The oil refiners Valero Energy Corporation announced today that Greg King has decided to resign as President effective December 31, 2007, he was elected in 2003.
"This was unexpected, but I want to thank Greg for his dedication to Valero's success over his more than 14 years with the company," said Bill Klesse, Chairman of the Board and Chief Executive Officer.
King's resignation comes as Valero, the U.S.'s largest refiner by capacity, moves to divest some plants in anticipation of an era of leaner profit margins.Valero sold one refinery in May, is considering selling a second, and may divest additional plants during 2008, according to Klesse.
The company owns and operates 17 refineries throughout the United States, Canada and the Caribbean with a combined throughput capacity of approximately 3.1 million barrels per day, making it the largest refiner in North America. Valero is also one of the nation's largest retail operators with approximately 5,800 retail and branded wholesale outlets in the United States, Canada and the Caribbean under various brand names including Valero, Diamond Shamrock, Shamrock, Ultramar, and Beacon.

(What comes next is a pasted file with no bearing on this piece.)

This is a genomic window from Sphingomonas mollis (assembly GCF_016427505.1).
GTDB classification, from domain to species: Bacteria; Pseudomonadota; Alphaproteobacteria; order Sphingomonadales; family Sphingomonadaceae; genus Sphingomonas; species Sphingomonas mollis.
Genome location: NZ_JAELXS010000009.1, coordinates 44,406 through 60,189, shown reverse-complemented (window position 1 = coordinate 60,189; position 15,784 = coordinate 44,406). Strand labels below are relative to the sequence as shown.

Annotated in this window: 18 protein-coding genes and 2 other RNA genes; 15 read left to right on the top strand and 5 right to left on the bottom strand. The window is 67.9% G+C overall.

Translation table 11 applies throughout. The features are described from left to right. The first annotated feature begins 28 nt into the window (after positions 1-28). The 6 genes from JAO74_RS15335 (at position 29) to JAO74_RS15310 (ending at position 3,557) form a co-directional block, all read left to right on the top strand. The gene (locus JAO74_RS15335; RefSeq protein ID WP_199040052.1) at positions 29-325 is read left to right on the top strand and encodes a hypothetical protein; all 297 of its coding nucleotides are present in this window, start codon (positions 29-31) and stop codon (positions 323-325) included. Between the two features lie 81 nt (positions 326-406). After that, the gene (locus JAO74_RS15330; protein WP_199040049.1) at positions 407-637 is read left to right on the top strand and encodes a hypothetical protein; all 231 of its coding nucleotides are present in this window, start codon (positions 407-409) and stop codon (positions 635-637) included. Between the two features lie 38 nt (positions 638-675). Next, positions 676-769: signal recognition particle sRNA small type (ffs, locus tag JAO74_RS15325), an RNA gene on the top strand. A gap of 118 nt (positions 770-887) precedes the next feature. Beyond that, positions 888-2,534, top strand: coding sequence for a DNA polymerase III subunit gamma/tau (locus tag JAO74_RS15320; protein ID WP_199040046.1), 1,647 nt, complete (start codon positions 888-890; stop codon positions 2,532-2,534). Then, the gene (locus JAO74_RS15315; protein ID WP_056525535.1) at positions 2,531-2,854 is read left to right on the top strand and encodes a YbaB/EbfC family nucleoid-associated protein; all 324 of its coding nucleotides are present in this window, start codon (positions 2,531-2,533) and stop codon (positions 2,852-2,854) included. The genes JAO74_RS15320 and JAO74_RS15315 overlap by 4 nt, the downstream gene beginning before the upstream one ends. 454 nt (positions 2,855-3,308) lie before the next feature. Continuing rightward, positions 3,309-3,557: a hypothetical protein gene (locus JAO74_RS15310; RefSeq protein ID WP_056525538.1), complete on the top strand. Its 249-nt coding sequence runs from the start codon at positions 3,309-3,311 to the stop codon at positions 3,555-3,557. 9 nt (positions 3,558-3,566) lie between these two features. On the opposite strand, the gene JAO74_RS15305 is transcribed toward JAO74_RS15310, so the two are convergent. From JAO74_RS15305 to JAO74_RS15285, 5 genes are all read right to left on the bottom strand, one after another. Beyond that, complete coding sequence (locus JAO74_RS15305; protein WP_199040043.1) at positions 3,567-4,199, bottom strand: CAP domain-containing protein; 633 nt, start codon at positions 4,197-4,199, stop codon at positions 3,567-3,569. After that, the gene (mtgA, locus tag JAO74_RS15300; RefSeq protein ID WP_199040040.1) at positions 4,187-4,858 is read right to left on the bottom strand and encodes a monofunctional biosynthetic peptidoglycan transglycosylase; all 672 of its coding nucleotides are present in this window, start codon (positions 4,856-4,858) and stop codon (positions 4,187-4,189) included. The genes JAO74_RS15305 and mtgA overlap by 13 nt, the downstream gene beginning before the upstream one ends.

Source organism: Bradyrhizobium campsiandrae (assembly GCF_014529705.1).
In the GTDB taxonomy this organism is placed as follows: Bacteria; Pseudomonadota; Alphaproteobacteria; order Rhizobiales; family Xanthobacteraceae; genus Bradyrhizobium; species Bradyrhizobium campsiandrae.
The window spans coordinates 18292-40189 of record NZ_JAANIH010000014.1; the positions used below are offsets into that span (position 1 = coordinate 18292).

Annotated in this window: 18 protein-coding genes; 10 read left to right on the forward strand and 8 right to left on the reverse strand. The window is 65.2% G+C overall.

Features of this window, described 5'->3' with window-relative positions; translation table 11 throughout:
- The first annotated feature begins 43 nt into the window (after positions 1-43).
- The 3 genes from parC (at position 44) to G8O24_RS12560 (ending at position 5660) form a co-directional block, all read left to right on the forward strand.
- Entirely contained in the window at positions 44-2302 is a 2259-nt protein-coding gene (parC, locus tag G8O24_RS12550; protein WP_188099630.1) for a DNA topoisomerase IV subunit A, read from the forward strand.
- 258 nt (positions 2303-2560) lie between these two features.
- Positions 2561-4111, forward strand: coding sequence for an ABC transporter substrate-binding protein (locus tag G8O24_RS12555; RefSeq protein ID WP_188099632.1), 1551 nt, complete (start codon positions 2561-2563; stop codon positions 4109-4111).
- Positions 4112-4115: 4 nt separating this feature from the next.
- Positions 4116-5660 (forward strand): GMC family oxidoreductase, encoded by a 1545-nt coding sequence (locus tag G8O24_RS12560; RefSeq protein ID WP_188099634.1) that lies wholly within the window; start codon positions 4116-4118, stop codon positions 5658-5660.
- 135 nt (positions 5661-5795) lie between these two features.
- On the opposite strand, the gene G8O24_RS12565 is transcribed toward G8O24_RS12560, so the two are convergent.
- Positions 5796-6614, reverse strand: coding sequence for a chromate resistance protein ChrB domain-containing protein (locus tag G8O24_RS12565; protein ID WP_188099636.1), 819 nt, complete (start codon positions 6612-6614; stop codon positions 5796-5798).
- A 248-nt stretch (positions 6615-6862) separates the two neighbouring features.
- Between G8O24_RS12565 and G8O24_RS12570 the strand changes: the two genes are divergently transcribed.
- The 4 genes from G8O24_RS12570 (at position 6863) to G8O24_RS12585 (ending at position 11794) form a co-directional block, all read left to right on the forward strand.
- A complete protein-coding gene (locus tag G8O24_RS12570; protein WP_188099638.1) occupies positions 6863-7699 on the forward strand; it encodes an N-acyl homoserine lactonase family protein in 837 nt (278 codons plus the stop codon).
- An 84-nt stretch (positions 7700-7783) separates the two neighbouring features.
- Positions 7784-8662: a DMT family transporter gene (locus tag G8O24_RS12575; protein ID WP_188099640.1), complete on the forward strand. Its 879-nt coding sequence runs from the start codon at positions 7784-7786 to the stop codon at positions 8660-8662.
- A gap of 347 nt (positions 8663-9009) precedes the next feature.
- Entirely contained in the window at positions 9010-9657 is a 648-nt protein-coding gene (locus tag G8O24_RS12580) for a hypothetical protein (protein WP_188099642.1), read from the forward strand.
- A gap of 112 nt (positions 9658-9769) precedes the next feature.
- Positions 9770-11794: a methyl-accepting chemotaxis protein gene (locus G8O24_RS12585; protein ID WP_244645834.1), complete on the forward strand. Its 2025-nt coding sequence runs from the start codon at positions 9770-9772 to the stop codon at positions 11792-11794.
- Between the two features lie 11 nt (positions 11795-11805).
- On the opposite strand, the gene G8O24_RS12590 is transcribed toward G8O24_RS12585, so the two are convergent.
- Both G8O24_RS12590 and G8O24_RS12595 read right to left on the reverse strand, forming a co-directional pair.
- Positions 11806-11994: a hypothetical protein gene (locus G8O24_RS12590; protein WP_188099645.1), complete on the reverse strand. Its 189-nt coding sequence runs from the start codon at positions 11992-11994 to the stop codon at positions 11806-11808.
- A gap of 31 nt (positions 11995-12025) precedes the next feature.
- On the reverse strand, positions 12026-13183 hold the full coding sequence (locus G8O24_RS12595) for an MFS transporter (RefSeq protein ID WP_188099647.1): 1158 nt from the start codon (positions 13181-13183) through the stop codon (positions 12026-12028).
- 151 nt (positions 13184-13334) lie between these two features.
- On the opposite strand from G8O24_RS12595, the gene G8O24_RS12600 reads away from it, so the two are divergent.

A messy but profitable business over many years.
D.J. Peterson and Sergej Mahnovski did an in -depth analysis of the U.S. oil refining industry, which was published as a report by the RAND Corporation on August 28, 2003 "New Forces at Work in Refining" (ISBN: 0-8330-3436-7) which was ignored by the political leaders."New Forces at Work in Refining" \\ Read more about how this study forecast the problems of the refining industry, the rise in prices and problems of retaining a workforce ..here 15/03/04 also see the Rand Press Release
The price history at the pump was already writen...
The industry shakeout has left just 58 companies operating refineries, a dramatic consolidation from the 189 refining firms 22 years ago. The remaining plants now operate at 92 percent of their capacity, up from 78 percent in 1985.
The decline in unused manufacturing capacity and other efficiencies allowed the industry in 2001 to report the highest profit margins seen by the Energy Information Administration since it started collecting the information in 1979.
The reduction of spare capacity has helped drive up prices at the pump and leaves the market vulnerable to shortages caused by a plant breakdown or other unpredictable events. Industry leaders appear to have accepted the situation, seeing no economic logic in straining for more capacity.
"I think the industry has learned that it's okay to fall short on product," said an industry observer. "There is no reward being long on product or production capacity."
Added another: "Every investment a refiner makes is stranded in his eyes…you win by doing nothing."